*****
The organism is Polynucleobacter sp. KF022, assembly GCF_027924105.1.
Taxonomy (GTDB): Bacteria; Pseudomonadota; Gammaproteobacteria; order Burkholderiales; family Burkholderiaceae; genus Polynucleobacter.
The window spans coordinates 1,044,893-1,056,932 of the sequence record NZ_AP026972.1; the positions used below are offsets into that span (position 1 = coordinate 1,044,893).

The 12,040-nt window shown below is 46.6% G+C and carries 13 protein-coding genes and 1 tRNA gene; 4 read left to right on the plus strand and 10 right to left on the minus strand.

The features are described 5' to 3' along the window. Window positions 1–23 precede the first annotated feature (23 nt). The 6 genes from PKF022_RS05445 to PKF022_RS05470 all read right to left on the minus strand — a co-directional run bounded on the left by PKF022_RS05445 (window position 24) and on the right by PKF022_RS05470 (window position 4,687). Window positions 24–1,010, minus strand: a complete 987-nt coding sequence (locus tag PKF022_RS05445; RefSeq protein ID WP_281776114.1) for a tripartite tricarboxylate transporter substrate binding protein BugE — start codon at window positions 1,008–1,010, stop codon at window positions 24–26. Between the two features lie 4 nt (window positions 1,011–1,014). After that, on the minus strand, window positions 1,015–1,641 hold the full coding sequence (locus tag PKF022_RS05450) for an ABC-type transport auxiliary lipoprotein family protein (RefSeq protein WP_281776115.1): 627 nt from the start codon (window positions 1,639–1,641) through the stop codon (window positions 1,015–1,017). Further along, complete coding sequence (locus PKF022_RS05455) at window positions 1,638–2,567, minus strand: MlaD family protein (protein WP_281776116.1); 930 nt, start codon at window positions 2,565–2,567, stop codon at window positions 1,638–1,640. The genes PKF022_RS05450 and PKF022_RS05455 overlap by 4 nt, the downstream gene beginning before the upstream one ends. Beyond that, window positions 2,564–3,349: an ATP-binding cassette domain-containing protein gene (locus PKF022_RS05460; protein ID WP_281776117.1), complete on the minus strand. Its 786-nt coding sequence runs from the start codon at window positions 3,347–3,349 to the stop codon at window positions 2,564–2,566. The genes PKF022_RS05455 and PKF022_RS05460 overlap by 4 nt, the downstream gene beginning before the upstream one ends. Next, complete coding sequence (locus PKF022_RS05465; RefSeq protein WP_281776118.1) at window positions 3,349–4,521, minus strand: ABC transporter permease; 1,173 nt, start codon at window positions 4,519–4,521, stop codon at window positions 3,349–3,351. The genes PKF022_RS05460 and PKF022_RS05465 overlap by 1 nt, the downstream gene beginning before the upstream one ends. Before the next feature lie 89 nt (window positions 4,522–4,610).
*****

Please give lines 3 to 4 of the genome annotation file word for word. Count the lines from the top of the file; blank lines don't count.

The window spans coordinates 1,044,893-1,056,932 of the sequence record NZ_AP026972.1; the positions used below are offsets into that span (position 1 = coordinate 1,044,893).

The 12,040-nt window shown below is 46.6% G+C and carries 13 protein-coding genes and 1 tRNA gene; 4 read left to right on the plus strand and 10 right to left on the minus strand.